For one of the kiosks in the museum, user’s would move kinetic sand around on a table and change the height of certain regions; creating a miniature terrain. Changing the height of certain regions caused the color projected on that region to change. The taller a region was, the warmer the colors would become; red being the maximum. This kiosk intended to communicate that changes in elevation can cause other variables of an environment to change. It communicated this by changing the color of the terrain if the height was a certain difference between two points (Example: “The green terrain zone I have is 3 inches below this higher region, so I will make this higher region yellow”). Strong elements of interaction included the sand itself. The reason for this was the fact that the sand was not normal sand you’d find on a beach, but instead kinetic sand. This type of sand is able to keep its shape much easier and be more easy to form and mold into various shapes. Using kinetic sand instead of normal sand allows for users to form the terrain in any way they like without having to worry about it turning into an instant “mudslide” situation. By physically interacting with the exhibit, you were shown different colors on your terrain based on their “altitude”. The higher you built, the warmer the colors projected on the sand were. This kiosk was an interaction-game-like due to the fact that interacting with physical sand on the table rewarded you with a different mix of colors being projected onto the table. Interaction could be improved at this kiosk by aligning the projector to the correct angle so that the colors for the altitude are not offset. Upon interacting with the kiosk I found that the edges were off by about an inch, which makes a big difference when showing changes in elevation. The interaction could be expanded by including a water system that would create waterways, lakes and rivers in the lower altitude regions; perhaps from table surface up to a quarter of an inch.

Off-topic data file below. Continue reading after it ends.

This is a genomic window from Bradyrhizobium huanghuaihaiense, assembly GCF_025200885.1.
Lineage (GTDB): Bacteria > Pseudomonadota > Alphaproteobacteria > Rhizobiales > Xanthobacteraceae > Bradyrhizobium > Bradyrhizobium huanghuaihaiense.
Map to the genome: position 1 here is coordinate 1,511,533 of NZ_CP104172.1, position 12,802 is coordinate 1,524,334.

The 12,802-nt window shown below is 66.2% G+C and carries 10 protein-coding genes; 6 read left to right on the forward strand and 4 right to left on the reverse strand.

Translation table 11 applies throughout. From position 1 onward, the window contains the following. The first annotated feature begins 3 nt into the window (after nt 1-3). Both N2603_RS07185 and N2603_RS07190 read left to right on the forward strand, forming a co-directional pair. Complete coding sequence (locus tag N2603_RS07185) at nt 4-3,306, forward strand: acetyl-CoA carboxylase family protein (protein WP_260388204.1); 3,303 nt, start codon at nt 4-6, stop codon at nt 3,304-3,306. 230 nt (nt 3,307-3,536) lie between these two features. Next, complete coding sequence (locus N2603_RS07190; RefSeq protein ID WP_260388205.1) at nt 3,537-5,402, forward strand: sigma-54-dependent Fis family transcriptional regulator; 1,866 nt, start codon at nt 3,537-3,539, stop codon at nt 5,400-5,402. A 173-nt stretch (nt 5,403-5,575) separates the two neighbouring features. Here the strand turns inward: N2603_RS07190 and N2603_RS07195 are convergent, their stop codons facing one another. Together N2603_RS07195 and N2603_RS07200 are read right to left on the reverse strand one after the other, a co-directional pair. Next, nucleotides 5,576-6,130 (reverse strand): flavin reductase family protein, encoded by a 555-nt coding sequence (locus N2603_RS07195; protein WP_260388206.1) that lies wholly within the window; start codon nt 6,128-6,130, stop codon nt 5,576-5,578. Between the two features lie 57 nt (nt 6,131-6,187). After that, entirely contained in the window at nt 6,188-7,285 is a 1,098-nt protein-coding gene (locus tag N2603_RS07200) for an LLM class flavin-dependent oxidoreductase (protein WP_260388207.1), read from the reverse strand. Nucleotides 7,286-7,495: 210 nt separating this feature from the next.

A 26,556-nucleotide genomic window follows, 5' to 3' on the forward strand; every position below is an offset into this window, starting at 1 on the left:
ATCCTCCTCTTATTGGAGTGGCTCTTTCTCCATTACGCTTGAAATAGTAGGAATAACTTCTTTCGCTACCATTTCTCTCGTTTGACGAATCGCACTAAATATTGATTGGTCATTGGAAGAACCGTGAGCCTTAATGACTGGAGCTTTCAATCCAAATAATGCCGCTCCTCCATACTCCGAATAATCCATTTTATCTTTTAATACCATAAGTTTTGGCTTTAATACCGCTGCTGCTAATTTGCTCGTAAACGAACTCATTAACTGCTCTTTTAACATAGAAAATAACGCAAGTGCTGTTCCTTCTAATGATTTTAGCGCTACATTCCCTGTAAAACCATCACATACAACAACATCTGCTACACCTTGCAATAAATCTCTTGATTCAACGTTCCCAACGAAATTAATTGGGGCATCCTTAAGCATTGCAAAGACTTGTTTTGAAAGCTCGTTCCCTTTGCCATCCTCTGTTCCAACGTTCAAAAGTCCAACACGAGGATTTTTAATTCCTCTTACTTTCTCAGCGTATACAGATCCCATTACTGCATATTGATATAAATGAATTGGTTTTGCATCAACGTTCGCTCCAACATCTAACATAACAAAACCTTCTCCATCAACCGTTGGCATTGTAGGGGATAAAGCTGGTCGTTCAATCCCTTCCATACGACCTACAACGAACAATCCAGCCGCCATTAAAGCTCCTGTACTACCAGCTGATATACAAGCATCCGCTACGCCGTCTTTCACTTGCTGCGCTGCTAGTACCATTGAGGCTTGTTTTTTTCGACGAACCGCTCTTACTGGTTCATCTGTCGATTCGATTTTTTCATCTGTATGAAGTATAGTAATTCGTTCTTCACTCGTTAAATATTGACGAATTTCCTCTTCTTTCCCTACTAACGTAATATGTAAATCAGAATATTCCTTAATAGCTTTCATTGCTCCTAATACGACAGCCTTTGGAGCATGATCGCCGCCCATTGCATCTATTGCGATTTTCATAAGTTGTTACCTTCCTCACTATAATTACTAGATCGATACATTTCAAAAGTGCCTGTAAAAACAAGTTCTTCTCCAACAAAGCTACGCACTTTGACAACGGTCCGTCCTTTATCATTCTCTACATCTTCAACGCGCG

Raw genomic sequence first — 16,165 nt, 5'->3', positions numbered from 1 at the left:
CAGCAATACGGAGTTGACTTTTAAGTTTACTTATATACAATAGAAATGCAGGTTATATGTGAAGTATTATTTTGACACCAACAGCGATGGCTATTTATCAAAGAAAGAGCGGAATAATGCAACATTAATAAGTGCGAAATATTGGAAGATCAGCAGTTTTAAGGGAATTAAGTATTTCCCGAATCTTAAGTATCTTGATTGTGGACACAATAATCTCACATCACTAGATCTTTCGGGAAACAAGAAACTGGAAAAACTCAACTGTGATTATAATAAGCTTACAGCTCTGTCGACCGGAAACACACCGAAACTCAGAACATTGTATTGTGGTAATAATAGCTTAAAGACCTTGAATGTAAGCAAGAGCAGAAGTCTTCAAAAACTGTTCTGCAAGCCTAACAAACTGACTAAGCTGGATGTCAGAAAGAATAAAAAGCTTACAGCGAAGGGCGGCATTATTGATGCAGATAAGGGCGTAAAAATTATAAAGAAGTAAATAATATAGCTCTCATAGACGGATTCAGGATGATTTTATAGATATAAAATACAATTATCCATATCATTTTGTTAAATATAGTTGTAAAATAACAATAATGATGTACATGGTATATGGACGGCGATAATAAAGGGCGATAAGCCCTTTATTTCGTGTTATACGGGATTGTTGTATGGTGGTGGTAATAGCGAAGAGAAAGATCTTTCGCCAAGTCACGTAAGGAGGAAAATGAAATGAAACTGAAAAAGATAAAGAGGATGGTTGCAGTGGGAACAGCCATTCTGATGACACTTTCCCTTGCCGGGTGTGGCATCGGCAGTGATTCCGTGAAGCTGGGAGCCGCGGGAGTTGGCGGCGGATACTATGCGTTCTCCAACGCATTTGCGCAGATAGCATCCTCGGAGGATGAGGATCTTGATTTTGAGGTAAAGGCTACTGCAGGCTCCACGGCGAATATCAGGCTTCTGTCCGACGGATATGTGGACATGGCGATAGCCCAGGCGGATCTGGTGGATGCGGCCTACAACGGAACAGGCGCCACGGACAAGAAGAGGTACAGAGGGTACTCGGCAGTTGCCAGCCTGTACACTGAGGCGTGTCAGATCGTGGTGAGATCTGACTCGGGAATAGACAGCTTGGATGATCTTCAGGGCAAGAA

Another kiosk I interacted with involved taking hold of a handle with a looped piece of steel on the end and making it from one side of the maze to the other without touching the steel loop to the bar in which it’s contained. To interact with the exhibit, I had to hold the handle piece in one hand and slowly move the handle along the path. Slow movements were needed in order to not touch the handle to the maze line and cause a game over. The exhibit was communicating that patience and taking your time with a task can help you succeed more efficiently. It communicates this by having an intricate path in order to make it near impossible to complete the maze successfully going at a fast rate. The strongest elements of the interaction was the buzzer that would go off if the wand touched the maze line piece. This result of having the two pieces touch acted as a negative reinforcement and made the player want to try harder to further avoid causing the buzzer to go off. This exhibit was interaction game-like due to the fact that there was a result to touching the maze line as well as reaching the other end of the maze. Touching the line as stated above set off an annoying buzzer, but making it to the end resulted in trumpets sounding off victory. The interaction could have been improved by having a system which allows users to change the size of the loop that was on the handle. This would allow players to increase or decrease their difficulty as they please and offer more variables for competition against their friends such as “Who can make it to the end the quickest with loop number one?” As for making the communication as to stay away from the swirly maze line, they could have painted the maze line red. That way the user would associate the color red with danger either before or after they cause the buzzer to go off the first time. The interactive design of this piece could have been expanded with this piece by creating a longer and more elaborate maze experence; perhaps one that went all away around the table.